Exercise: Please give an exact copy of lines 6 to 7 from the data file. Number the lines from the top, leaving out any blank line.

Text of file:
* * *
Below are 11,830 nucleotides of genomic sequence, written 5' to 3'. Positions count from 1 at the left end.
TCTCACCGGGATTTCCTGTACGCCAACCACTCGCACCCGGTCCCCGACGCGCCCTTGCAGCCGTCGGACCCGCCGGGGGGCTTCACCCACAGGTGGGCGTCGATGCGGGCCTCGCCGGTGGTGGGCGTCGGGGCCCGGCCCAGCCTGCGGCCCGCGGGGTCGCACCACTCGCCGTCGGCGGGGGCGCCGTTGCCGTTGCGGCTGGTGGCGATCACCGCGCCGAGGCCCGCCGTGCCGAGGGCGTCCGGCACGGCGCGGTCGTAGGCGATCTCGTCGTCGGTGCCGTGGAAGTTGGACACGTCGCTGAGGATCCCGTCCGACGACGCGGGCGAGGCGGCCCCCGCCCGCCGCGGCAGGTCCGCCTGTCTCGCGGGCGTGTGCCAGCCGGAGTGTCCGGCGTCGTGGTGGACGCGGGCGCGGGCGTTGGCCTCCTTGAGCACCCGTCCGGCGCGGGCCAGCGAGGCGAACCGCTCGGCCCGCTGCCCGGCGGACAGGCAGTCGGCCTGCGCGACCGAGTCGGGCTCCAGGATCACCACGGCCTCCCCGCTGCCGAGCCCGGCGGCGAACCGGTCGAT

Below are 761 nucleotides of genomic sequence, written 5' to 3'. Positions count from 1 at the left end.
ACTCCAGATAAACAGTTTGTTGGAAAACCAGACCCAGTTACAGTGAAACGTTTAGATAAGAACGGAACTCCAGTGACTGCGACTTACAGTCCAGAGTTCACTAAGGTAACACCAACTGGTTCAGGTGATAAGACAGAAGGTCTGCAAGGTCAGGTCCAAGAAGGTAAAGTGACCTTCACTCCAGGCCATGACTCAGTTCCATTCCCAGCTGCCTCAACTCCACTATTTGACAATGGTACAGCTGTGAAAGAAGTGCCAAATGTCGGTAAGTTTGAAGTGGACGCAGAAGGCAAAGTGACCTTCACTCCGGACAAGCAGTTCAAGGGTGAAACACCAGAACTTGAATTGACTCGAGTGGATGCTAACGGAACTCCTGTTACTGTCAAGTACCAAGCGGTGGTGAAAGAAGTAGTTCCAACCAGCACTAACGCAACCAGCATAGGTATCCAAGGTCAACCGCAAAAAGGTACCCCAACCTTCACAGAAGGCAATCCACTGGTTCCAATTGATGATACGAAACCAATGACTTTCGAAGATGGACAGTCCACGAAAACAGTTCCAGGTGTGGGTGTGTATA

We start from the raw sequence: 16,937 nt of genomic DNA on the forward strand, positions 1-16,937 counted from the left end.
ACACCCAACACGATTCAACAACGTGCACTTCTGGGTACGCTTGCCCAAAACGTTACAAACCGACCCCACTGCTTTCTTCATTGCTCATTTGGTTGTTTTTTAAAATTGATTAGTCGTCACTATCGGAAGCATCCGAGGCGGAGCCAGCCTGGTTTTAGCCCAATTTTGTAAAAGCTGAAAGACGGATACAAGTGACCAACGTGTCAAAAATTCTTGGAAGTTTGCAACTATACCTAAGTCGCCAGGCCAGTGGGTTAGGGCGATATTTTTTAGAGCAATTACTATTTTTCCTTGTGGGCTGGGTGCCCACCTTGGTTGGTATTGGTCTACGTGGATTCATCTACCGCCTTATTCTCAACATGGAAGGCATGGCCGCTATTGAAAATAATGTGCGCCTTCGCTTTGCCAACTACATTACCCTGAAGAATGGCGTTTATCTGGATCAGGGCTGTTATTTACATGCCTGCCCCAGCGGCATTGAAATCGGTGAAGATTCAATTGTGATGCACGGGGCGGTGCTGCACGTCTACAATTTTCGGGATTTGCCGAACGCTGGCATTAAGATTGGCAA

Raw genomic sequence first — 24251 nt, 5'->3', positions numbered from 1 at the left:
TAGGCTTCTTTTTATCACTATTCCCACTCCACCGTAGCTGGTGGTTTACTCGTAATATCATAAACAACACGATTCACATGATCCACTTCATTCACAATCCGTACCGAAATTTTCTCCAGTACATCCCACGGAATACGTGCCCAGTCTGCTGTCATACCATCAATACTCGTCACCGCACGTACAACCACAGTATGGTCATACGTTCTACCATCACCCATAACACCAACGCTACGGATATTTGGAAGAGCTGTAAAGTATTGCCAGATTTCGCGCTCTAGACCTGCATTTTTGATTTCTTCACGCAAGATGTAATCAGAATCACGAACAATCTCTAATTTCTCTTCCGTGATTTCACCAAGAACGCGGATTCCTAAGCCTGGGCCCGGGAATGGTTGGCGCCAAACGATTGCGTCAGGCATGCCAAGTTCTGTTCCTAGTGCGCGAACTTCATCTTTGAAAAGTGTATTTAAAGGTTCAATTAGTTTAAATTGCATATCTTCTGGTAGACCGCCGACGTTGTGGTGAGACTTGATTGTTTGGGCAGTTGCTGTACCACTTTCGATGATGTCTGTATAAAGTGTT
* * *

ACACCCAACACGATTCAACAACGTGCACTTCTGGGTACGCTTGCCCAAAACGTTACAAACCGACCCCACTGCTTTCTTCATTGCTCATTTGGTTGTTTTTTAAAATTGATTAGTCGTCACTATCGGAAGCATCCGAGGCGGAGCCAGCCTGGTTTTAGCCCAATTTTGTAAAAGCTGAAAGACGGATACAAGTGACCAACGTGTCAAAAATTCTTGGAAGTTTGCAACTATACCTAAGTCGCCAGGCCAGTGGGTTAGGGCGATATTTTTTAGAGCAATTACTATTTTTCCTTGTGGGCTGGGTGCCCACCTTGGTTGGTATTGGTCTACGTGGATTCATCTACCGCCTTATTCTCAACATGGAAGGCATGGCCGCTATTGAAAATAATGTGCGCCTTCGCTTTGCCAACTACATTACCCTGAAGAATGGCGTTTATCTGGATCAGGGCTGTTATTTACATGCCTGCCCCAGCGGCATTGAAATCGGTGAAGATTCAATTGTGATGCACGGGGCGGTGCTGCACGTCTACAATTTTCGGGATTTGCCGAACGCTGGCATTAAGATTGGCAA

Raw genomic sequence first — 24251 nt, 5'->3', positions numbered from 1 at the left: